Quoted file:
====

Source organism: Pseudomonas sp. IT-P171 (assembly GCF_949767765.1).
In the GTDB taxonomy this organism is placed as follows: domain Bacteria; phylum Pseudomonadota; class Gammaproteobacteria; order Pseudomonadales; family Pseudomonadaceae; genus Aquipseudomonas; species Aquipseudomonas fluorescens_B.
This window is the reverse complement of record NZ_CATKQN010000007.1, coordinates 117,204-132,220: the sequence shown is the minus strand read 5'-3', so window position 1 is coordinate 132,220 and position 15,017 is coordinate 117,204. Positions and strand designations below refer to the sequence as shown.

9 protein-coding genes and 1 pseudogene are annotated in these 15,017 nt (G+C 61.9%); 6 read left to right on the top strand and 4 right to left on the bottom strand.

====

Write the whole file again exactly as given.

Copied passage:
Source organism: Pseudomonas sp. IT-P171 (assembly GCF_949767765.1).
In the GTDB taxonomy this organism is placed as follows: domain Bacteria; phylum Pseudomonadota; class Gammaproteobacteria; order Pseudomonadales; family Pseudomonadaceae; genus Aquipseudomonas; species Aquipseudomonas fluorescens_B.
This window is the reverse complement of record NZ_CATKQN010000007.1, coordinates 117,204-132,220: the sequence shown is the minus strand read 5'-3', so window position 1 is coordinate 132,220 and position 15,017 is coordinate 117,204. Positions and strand designations below refer to the sequence as shown.

9 protein-coding genes and 1 pseudogene are annotated in these 15,017 nt (G+C 61.9%); 6 read left to right on the top strand and 4 right to left on the bottom strand.